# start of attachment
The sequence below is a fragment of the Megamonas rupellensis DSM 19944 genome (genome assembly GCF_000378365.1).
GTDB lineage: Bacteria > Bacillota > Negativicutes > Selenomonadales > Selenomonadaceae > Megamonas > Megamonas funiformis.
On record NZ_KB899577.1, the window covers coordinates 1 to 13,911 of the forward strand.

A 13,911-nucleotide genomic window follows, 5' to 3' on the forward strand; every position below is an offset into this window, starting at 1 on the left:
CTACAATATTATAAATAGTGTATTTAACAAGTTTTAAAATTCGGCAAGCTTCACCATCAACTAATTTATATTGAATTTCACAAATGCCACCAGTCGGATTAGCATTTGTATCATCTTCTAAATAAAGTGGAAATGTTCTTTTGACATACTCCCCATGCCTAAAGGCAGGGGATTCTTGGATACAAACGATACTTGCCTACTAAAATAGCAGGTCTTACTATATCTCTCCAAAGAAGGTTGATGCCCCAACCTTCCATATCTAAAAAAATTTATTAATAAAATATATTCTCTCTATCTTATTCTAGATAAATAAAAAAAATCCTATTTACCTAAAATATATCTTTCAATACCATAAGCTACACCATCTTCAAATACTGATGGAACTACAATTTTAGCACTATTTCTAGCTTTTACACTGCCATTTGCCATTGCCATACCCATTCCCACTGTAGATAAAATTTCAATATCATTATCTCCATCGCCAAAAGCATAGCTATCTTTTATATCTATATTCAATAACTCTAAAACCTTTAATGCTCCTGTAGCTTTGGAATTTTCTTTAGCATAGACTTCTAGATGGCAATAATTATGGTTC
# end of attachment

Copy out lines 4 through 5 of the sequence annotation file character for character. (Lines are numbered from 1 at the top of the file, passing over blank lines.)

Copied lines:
A 13,911-nucleotide genomic window follows, 5' to 3' on the forward strand; every position below is an offset into this window, starting at 1 on the left:
CTACAATATTATAAATAGTGTATTTAACAAGTTTTAAAATTCGGCAAGCTTCACCATCAACTAATTTATATTGAATTTCACAAATGCCACCAGTCGGATTAGCATTTGTATCATCTTCTAAATAAAGTGGAAATGTTCTTTTGACATACTCCCCATGCCTAAAGGCAGGGGATTCTTGGATACAAACGATACTTGCCTACTAAAATAGCAGGTCTTACTATATCTCTCCAAAGAAGGTTGATGCCCCAACCTTCCATATCTAAAAAAATTTATTAATAAAATATATTCTCTCTATCTTATTCTAGATAAATAAAAAAAATCCTATTTACCTAAAATATATCTTTCAATACCATAAGCTACACCATCTTCAAATACTGATGGAACTACAATTTTAGCACTATTTCTAGCTTTTACACTGCCATTTGCCATTGCCATACCCATTCCCACTGTAGATAAAATTTCAATATCATTATCTCCATCGCCAAAAGCATAGCTATCTTTTATATCTATATTCAATAACTCTAAAACCTTTAATGCTCCTGTAGCTTTGGAATTTTCTTTAGCATAGACTTCTAGATGGCAATAATTATGGTTC